The agreement is the latest example of the project bringing on board the industry’s best subject matter experts from across the globe. It comes about a week after Texas Central said it had engaged the multinational firm Salini Impregilo ­– operating in the U.S. market with The Lane Construction Corporation – to lead the civil construction consortium that will build the passenger line. It will be responsible for all work up to the top of the rail, including viaducts, embankments and drainage.
Renfe is one of the biggest companies in Spain, employing nearly 14,000 people and recording revenues of 3.6 billion euros in 2017. Its high-speed systems were used by more than 36 million passengers in 2017. In March, Renfe announced that it had posted a net profit of 70 million euros in 2017, thanks in part to a jump in the number of its high-speed passengers, chalking up five consecutive years of growth.
Spain´s first high-speed line between Madrid and Seville was dedicated in 1986 and Renfe’s first high-speed service connected the cities in 1992.  More than 360 million passengers have since then used that fast, secure, comfortable and sustainable mode of transportation. Its second high-speed line, from Madrid to Barcelona, was completed in 2007. More than 85 million passengers have used the line in its first decade. Renfe also operates high-speed service from Barcelona to Paris, Lyon and Toulouse in France. Among other major international projects, Renfe operates the recently opened high-speed train between Mecca and Medina, in Saudi Arabia.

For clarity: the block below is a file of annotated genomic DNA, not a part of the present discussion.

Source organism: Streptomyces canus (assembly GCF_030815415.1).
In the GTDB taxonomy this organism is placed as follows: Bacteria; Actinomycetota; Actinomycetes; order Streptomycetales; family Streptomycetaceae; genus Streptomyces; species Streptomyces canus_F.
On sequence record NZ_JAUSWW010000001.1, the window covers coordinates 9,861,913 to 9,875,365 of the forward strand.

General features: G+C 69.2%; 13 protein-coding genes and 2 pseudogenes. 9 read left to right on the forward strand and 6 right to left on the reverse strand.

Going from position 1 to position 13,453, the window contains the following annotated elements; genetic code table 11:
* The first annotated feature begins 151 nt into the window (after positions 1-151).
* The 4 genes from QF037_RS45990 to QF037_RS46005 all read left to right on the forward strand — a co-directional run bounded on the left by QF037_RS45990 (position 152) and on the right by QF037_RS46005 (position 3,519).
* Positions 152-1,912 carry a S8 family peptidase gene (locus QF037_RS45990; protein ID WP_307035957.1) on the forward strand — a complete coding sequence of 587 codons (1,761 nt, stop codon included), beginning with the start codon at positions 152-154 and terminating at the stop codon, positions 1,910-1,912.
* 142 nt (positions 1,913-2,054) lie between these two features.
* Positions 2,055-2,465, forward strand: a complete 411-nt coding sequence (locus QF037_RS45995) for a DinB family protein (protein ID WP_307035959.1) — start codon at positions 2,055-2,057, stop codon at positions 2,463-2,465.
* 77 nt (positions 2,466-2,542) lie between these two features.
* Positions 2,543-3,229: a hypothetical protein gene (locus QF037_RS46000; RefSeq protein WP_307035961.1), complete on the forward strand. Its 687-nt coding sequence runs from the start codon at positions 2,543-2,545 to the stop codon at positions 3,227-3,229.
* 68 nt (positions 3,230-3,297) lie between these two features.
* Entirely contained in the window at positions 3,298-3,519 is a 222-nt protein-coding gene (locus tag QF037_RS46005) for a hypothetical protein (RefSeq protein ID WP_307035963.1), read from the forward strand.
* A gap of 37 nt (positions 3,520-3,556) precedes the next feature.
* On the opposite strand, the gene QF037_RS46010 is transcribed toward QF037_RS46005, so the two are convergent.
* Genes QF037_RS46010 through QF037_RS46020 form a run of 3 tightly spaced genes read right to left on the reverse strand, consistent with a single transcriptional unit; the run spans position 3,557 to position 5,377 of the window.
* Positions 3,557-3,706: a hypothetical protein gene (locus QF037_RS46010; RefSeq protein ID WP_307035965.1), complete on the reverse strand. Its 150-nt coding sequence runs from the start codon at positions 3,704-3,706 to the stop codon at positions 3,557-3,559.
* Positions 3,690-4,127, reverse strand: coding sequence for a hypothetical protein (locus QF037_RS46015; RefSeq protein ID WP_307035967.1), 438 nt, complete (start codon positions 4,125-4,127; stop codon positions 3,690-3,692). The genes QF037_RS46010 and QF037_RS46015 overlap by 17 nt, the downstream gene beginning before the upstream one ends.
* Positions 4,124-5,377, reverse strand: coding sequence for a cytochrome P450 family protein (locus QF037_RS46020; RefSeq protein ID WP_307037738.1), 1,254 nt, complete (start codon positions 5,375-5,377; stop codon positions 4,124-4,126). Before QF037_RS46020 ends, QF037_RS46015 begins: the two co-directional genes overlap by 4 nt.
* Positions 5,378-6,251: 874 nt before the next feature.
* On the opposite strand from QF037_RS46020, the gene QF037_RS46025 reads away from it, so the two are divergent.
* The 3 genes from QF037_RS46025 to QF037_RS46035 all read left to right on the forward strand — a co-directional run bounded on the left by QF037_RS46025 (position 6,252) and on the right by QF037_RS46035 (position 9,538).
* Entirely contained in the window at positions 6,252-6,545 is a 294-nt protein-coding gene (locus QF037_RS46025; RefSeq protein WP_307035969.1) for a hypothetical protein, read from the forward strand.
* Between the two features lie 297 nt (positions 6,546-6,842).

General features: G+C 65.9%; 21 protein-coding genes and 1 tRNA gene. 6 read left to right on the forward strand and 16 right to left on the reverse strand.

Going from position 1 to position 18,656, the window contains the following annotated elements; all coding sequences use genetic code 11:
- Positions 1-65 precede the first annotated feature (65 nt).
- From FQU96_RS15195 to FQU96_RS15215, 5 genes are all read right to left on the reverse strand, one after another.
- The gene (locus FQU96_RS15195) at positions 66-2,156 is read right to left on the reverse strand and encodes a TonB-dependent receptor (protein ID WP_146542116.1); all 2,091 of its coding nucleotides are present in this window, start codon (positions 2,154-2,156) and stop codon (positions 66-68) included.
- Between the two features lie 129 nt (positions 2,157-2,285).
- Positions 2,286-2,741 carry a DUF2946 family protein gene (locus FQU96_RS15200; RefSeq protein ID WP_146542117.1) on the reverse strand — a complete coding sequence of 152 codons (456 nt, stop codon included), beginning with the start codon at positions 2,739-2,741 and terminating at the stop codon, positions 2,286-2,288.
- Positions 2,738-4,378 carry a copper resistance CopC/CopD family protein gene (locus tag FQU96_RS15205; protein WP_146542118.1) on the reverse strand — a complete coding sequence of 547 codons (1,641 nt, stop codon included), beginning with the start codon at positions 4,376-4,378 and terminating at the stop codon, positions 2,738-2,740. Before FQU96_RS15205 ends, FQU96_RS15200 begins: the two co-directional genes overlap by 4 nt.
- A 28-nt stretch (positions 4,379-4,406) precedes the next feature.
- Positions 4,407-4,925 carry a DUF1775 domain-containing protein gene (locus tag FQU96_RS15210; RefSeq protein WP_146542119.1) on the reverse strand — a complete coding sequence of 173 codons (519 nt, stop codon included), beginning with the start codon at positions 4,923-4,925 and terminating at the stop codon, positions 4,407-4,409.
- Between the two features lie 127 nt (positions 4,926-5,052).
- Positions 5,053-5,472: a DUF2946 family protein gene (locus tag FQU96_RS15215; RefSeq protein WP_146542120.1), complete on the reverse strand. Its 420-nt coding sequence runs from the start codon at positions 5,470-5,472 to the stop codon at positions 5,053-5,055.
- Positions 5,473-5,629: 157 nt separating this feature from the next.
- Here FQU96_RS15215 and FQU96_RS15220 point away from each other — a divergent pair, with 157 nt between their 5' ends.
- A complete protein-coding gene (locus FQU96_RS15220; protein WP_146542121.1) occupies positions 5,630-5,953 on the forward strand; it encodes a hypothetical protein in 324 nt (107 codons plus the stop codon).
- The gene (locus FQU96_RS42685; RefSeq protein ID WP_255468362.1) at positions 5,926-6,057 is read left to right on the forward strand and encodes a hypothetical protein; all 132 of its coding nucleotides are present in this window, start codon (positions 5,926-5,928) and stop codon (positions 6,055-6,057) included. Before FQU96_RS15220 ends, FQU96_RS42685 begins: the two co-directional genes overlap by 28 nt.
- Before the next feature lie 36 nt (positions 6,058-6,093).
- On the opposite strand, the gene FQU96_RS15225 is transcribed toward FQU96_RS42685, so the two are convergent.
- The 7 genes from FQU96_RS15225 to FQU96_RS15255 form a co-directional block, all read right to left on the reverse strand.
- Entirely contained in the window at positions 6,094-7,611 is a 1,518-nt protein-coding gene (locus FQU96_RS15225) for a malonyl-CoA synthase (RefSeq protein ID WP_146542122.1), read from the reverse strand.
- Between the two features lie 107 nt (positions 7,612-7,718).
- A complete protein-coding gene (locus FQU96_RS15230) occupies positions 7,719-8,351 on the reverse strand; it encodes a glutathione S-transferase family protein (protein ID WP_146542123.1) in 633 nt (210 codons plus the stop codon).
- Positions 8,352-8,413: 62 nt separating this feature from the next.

"This is another in the growing list of world-class firms not just recognizing America's first true high-speed train project but also wanting to be involved as central players in a great story, making it happen. This is a vote of confidence in one of our most iconic infrastructure projects,” said Norman Anderson, chairman and CEO of CG/LA, a Washington-based strategic group that focuses on infrastructure investment.
The 200mph train will provide a safe, reliable and productive travel option linking the nation’s 4th and 5th largest economic regions in 90 minutes, with a midway stop in the Brazos Valley.
The investor-led Texas project will be built and operated without taxpayer-funded state or federal grants. It will generate an estimated $36 billion in economic benefits statewide over the next 25 years, including creating 10,000 direct jobs per year during construction and 1,500 permanent jobs when fully operational.
The Texas train will be based on the latest generation of Central Japan Railway’s Tokaido Shinkansen train system, the world’s safest mass transportation system. It has operated for more than 54 years with a perfect record of zero passenger fatalities or injuries from operations, and an impeccable on-time performance record.
Texas Central and its partners are refining and updating construction planning and sequencing, guided by the Federal Railroad Administration’s recently released draft environmental impact statement. The FRA now is working on a final environmental review that will help determine the project’s timeline and final route.